The philosophy that underpins our approach to Medical Design explained

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“People don’t want technology, they want what technology does,” says Michael Phillips, by attempting to make medical devices do more, medical designers are at-risk of undermining the fundamental purpose of these devices – to make people better.

For Michael and the design team, the beauty of well-designed technology isn’t in its complexity, but its simplicity. “The art of great industrial design is in creating the efficient and effective interface between human and device,” he says. “It’s about satisfying all the senses.” Nowhere is this more important than in the world of medical devices, where products should be judged on their useability and their effectiveness. It’s not designers who will make this final judgement, it’s users.

“The better the products we create, the more clinicians are likely to adopt them or the more patients are likely to use them,” he says. ‘’They are not going to be effective if they stay in the packet or in the cupboard. Further, if devices are not appealing to use, then it is well understood that compliance, or adherence to a medical regime or treatment will suffer.’’

medical device design

The Design of Science and The Science of Design

Phillips’ has helped develop an inclusive philosophy at Renfrew Group international (RGI), a company that for over 30 years has established a reputation for the development of innovative medical devices. As design development director, Michael Phillips is a passionate advocate for the humanisation of technology – focusing on the outcome – not the object. It all starts with the patient and how the science is delivered to the patient. We talk about The Design of Science (how the science is to be applied most effectively in the real world) and The Science of Design (a systematic and collaborative approach to problem solving).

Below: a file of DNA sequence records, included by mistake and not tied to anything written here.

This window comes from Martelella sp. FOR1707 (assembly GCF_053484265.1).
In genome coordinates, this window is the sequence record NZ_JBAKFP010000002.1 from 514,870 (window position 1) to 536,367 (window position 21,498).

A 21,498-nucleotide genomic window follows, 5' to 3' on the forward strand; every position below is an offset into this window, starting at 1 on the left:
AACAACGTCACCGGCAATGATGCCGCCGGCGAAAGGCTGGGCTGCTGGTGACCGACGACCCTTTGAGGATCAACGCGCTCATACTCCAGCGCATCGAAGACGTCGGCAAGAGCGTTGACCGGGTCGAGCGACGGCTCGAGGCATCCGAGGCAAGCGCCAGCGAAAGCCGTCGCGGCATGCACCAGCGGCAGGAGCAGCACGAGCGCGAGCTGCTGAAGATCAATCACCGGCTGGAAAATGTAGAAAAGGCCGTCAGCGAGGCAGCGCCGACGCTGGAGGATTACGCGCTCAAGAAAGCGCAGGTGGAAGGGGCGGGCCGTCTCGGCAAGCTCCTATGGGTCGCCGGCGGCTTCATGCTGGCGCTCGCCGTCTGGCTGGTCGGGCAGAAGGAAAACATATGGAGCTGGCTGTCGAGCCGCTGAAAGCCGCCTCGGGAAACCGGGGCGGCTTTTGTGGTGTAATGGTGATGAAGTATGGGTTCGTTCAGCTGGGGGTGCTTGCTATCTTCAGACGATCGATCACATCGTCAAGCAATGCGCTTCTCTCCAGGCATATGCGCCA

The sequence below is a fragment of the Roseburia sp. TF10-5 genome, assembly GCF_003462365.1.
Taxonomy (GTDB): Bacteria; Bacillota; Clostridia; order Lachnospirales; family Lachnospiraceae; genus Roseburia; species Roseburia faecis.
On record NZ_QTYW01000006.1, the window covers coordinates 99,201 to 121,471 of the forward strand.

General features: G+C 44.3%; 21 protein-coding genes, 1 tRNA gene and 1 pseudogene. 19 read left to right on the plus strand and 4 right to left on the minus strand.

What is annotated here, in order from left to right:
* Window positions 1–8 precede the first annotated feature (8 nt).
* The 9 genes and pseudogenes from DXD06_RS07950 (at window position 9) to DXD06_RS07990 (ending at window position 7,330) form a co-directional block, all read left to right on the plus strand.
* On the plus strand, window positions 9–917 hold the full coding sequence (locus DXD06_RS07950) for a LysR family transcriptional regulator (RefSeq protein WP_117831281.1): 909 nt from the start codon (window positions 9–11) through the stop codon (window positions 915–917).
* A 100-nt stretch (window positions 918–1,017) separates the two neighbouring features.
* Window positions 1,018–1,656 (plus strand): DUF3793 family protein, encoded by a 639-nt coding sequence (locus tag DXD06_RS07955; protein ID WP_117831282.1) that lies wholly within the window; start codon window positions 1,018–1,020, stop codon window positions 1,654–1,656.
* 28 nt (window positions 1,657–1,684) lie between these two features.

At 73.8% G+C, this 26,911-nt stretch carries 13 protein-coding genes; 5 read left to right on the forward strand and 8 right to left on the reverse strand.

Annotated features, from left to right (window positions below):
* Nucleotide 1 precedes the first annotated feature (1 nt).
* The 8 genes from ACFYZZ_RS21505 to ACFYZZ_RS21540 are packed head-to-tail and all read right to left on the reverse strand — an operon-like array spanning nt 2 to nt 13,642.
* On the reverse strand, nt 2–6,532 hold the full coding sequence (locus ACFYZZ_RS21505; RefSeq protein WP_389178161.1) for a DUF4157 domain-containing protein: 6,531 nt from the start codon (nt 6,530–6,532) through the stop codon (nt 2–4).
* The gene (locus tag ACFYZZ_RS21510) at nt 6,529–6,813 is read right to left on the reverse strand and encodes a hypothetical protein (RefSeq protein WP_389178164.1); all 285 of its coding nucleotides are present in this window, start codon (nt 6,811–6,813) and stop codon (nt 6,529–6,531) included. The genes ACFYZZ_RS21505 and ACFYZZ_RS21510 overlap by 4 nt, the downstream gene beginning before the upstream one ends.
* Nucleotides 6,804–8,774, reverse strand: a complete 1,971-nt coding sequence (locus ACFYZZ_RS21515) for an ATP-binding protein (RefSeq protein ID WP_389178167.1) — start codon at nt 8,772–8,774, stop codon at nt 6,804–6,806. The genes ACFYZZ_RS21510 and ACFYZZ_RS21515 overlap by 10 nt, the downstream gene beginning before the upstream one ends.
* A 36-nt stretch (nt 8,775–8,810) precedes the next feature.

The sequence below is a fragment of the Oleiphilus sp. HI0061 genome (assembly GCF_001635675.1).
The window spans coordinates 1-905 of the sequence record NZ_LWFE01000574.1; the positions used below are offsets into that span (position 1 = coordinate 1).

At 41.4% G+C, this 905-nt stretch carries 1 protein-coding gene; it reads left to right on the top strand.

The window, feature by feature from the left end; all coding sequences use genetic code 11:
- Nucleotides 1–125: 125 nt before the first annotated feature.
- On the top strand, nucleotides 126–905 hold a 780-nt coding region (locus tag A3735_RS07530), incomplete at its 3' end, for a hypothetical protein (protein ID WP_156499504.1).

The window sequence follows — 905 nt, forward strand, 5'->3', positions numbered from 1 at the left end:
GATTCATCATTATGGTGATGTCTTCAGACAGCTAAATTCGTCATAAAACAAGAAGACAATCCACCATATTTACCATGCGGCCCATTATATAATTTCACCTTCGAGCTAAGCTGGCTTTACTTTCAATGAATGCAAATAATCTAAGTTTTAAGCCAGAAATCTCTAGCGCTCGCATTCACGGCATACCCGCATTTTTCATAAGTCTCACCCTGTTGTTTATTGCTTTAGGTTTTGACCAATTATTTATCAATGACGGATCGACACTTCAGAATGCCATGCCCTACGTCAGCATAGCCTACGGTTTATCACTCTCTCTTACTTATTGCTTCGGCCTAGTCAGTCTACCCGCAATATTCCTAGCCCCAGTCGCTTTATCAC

Health services across the world are facing increasing pressure from a growing and ageing population. These demographic shifts are providing the inspiration for much innovation, with a greater focus on devices that enable self-monitoring and improved self-care. The purpose is to keep people out of hospital in the first place and safely discharge patients from hospital as quickly as possible, and improve their quality of life at home.

With no clinician on hand, patients must go it alone. “We have to create products that are simple, intuitive and beautifully designed to ensure patients use them,” says Phillips.

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Click on the link to read the New Design magazine article and to find out more about the philosophy underpinning the consultancy’s radical approach to Medical Design.

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